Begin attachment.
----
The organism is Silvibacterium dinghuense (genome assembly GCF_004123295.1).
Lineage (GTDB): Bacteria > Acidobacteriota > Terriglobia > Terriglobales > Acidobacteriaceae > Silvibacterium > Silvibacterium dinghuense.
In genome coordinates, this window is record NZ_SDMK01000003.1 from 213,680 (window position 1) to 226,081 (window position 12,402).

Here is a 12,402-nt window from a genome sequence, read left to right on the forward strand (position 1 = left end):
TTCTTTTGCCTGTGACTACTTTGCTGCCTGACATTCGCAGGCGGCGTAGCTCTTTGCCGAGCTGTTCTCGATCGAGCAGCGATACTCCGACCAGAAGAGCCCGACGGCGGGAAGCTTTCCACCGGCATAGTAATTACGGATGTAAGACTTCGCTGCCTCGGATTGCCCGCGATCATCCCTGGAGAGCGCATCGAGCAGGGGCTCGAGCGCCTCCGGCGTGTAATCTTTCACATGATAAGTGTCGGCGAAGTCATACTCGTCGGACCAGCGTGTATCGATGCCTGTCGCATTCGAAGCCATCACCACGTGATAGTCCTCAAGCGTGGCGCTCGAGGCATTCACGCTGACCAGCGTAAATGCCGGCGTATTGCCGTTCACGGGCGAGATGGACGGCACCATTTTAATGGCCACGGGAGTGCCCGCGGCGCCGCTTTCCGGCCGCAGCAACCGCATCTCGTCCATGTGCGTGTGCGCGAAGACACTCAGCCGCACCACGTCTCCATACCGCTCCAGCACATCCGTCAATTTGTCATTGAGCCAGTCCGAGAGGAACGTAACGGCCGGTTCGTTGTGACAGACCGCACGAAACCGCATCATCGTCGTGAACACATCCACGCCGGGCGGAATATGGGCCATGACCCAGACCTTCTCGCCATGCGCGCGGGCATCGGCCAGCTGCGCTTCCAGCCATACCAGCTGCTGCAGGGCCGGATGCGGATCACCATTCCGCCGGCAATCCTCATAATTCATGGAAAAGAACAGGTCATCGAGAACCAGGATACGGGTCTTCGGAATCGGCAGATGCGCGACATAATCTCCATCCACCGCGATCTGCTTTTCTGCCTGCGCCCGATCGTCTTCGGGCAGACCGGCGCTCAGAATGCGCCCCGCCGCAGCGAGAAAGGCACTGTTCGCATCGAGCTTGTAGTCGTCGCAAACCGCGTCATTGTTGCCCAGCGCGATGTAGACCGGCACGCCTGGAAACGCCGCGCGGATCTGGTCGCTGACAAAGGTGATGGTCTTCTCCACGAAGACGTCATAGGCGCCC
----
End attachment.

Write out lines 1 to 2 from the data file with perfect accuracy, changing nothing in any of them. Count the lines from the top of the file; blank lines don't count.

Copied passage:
The organism is Silvibacterium dinghuense (genome assembly GCF_004123295.1).
Lineage (GTDB): Bacteria > Acidobacteriota > Terriglobia > Terriglobales > Acidobacteriaceae > Silvibacterium > Silvibacterium dinghuense.